Bad Employee, Worse Manager

Bad Employee, Worse Manager
November 12, 2012 Anne Wade

We all make bad decisions from time to time; it’s human nature and no one is perfect. No matter how hard we try, sometimes things just go south. But there is a real difference between a manager making an occasional bad decision and he/she developing a pattern of bad decision-making. Chronic bad decision-making ultimately puts your organization at risk.

One of the more common examples of poor managerial decision-making comes with dealing with problem employees. The reality is that not every employee performs superior work. While it isn’t effective to fire any and everyone who doesn’t always meet expectations, your company’s bottom line is at stake when keeping an inefficient or ineffective employee on the payroll. Here are some common red flags for bad employees.

Warning Signs 

Doesn’t meet deadlines                                              Poor team player

Doesn’t produce quality work                                                Has an “attitude and makes excuses

Subject of employee or customer complaints             Needs to be continually managed

 Is frequently absent

Examine below the actions of an employee and his manager over the course of a year.*

 

Employee Action                                                                    Manager’s Decisions

Employee singles out one specific coworker and repeatedly, in public and to her face, calls her “Stupid.”“Stupid” confronts the Employee. When the behavior continues, she schedules a meeting with her Manager and asks for intervention. Manager tells “Stupid” that he knows the Employee can be a little difficult, he doesn’t really mean it. Suggests she take the high road and find ways to bridge the gaps.
Employee delays production of “Stupid’s” project saying “it’s not high priority.” Tells “Stupid” not to expect completion for 2 months, adding 8 weeks to due date. “Stupid” asks manger for intervention. Manager says it’s her job to manage the project.
Employee fails to manage the quality of Stupid’s project, rendering it unusable. Project has to be redone and doubles costs Manager says nothing to Employee andapproves extra expenses.
Employee tells a vendor that “Stupid” is getting lazy with her production standards Manager disregards rumors that vendor is thinking about canceling contract fearing inferior quality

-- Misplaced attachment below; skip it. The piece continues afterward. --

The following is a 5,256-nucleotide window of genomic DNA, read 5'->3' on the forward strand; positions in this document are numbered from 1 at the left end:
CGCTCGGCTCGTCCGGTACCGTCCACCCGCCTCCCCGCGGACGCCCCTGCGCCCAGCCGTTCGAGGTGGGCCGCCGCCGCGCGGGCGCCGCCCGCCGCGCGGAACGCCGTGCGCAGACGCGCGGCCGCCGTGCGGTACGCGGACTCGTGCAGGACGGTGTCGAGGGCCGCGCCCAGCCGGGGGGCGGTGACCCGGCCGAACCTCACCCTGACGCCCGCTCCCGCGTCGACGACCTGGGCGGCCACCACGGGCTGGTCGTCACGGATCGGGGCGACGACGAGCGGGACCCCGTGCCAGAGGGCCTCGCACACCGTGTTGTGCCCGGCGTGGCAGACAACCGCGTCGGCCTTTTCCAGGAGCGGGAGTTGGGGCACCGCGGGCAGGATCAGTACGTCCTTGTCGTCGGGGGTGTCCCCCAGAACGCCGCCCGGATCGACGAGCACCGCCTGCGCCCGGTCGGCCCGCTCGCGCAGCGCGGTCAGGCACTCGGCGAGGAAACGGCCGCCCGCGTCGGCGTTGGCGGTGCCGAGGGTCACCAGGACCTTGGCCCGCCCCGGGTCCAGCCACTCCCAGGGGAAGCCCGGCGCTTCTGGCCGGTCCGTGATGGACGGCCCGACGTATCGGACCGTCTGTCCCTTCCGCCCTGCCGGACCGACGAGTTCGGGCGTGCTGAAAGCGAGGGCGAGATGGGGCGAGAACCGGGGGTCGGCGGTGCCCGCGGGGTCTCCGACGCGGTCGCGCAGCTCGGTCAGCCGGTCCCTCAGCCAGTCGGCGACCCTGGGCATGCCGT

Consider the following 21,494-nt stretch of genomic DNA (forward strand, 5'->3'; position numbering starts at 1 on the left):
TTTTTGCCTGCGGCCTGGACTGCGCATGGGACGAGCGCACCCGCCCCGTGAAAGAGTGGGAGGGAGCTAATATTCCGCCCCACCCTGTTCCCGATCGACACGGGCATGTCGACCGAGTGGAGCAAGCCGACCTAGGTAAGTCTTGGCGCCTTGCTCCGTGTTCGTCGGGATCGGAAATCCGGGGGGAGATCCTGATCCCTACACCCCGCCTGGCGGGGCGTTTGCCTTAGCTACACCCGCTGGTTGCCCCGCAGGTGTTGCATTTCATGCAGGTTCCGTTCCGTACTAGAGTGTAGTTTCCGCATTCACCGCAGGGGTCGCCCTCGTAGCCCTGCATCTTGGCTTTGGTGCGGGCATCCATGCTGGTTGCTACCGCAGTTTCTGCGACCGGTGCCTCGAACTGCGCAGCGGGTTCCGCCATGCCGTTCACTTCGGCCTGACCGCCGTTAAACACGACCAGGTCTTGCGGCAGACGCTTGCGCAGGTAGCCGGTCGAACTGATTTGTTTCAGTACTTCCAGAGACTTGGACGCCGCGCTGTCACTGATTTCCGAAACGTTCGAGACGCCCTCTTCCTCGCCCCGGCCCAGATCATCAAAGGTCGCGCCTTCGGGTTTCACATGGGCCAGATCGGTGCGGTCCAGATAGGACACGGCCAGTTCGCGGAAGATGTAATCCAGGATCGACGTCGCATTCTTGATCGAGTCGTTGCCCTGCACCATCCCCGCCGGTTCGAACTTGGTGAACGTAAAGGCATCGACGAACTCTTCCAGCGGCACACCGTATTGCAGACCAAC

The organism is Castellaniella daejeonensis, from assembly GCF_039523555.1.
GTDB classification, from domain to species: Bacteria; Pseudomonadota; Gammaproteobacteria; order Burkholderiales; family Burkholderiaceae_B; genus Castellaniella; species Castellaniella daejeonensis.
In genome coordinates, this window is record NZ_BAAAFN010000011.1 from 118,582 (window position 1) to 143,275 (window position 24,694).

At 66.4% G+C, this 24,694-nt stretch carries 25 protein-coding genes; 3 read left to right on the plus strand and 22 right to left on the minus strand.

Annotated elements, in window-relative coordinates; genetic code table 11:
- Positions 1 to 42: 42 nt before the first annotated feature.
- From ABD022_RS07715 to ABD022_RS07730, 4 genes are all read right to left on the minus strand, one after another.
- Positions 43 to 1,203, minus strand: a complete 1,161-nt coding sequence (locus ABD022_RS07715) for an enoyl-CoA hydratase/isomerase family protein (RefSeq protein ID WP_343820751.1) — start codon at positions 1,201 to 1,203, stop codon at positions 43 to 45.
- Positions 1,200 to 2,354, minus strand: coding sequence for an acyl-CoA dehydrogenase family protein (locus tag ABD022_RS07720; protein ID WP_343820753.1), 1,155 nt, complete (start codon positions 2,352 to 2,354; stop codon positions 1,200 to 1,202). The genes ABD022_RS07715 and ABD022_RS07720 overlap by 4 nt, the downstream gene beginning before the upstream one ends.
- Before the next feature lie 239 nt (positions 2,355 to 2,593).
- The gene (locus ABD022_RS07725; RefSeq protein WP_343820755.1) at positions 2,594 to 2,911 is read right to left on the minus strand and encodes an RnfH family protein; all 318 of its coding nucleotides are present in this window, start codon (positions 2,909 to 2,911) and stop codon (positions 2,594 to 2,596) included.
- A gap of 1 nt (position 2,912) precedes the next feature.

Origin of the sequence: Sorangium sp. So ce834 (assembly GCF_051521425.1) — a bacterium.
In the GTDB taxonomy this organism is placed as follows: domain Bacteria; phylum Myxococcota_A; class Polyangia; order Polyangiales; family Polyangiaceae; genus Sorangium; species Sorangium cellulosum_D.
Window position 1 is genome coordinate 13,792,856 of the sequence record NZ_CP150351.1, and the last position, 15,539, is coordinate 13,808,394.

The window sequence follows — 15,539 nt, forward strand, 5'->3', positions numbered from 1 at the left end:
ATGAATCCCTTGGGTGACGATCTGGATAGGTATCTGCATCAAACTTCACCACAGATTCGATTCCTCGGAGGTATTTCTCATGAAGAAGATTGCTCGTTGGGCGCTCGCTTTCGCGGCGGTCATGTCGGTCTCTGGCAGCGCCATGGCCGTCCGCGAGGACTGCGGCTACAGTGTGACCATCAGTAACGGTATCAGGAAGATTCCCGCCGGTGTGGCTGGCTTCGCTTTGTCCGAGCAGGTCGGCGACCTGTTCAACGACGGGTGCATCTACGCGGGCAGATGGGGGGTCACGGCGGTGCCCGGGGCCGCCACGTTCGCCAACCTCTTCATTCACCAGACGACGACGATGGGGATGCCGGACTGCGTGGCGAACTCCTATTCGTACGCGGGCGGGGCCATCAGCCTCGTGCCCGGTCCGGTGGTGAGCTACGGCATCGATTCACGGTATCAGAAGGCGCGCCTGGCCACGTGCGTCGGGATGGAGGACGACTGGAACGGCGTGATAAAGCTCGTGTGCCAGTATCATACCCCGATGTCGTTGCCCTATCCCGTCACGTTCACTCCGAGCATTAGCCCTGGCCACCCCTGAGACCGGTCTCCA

“Stupid” learns of vendor concerns. Goes to Manager and says she can’t handle it anymore. Manager tells “Stupid” that he realizes the Employee is difficult but doesn’t want to fire him because he’s cheap and it would be more expensive to hire someone with better qualifications

 

* Assumption: company is small with no dedicated HR manager.

Who do you think is actually the “stupid” one in this situation? Even though the bad employee was out of control, the bad (if not worse) manager allowed the bad behavior to continue by handling the situation so poorly.

It can often be difficult and uncomfortable for managers when addressing the issue of a bad employee; however, this scenario shows poor decision making from the start. This manger makes decisions in a vacuum clouded by conditions that override sound judgment. His actions not only violate basic HR principles but bring into question the quality of his decision-making across multiple management functions. And by knowingly allowing this bad employee’s behavior to continue, the manager knowingly allows the company to suffer as a result.

Can your firm afford this type of decision-making? How can you avoid it, not just in an HR capacity, but across all disciplines and all departments? Here are just a few tools you may want to consider: a decision wellness survey, workshop and/or training program on decision analysis, styles and approaches or leadership training.

Timing and opportunity may prove to be a challenge to coordinate but, in my experience, it’s well worth the effort.

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